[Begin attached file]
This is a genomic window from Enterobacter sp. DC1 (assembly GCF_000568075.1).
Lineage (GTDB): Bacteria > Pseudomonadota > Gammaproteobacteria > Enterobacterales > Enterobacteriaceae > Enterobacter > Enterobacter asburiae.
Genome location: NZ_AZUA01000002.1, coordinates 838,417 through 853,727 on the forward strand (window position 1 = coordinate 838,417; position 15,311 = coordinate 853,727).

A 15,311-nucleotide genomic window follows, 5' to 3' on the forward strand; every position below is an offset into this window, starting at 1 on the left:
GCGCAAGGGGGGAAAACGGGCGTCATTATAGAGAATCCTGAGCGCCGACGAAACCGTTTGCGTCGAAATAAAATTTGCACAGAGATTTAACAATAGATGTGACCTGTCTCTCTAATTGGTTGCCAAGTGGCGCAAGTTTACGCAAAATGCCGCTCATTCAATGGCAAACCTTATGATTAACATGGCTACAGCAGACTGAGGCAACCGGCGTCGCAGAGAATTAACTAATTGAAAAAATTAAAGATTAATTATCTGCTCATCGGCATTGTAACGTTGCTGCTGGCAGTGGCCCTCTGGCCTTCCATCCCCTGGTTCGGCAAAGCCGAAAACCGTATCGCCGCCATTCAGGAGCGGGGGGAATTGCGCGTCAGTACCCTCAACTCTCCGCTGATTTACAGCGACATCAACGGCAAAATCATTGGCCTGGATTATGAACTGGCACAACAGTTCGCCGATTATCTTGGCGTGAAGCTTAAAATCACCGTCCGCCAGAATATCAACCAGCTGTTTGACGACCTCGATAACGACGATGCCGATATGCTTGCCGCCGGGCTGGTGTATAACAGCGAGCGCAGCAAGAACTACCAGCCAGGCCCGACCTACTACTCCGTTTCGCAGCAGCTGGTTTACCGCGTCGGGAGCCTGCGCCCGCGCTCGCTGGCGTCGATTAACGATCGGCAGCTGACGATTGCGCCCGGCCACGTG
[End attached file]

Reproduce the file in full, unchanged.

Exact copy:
This is a genomic window from Enterobacter sp. DC1 (assembly GCF_000568075.1).
Lineage (GTDB): Bacteria > Pseudomonadota > Gammaproteobacteria > Enterobacterales > Enterobacteriaceae > Enterobacter > Enterobacter asburiae.
Genome location: NZ_AZUA01000002.1, coordinates 838,417 through 853,727 on the forward strand (window position 1 = coordinate 838,417; position 15,311 = coordinate 853,727).

A 15,311-nucleotide genomic window follows, 5' to 3' on the forward strand; every position below is an offset into this window, starting at 1 on the left:
GCGCAAGGGGGGAAAACGGGCGTCATTATAGAGAATCCTGAGCGCCGACGAAACCGTTTGCGTCGAAATAAAATTTGCACAGAGATTTAACAATAGATGTGACCTGTCTCTCTAATTGGTTGCCAAGTGGCGCAAGTTTACGCAAAATGCCGCTCATTCAATGGCAAACCTTATGATTAACATGGCTACAGCAGACTGAGGCAACCGGCGTCGCAGAGAATTAACTAATTGAAAAAATTAAAGATTAATTATCTGCTCATCGGCATTGTAACGTTGCTGCTGGCAGTGGCCCTCTGGCCTTCCATCCCCTGGTTCGGCAAAGCCGAAAACCGTATCGCCGCCATTCAGGAGCGGGGGGAATTGCGCGTCAGTACCCTCAACTCTCCGCTGATTTACAGCGACATCAACGGCAAAATCATTGGCCTGGATTATGAACTGGCACAACAGTTCGCCGATTATCTTGGCGTGAAGCTTAAAATCACCGTCCGCCAGAATATCAACCAGCTGTTTGACGACCTCGATAACGACGATGCCGATATGCTTGCCGCCGGGCTGGTGTATAACAGCGAGCGCAGCAAGAACTACCAGCCAGGCCCGACCTACTACTCCGTTTCGCAGCAGCTGGTTTACCGCGTCGGGAGCCTGCGCCCGCGCTCGCTGGCGTCGATTAACGATCGGCAGCTGACGATTGCGCCCGGCCACGTG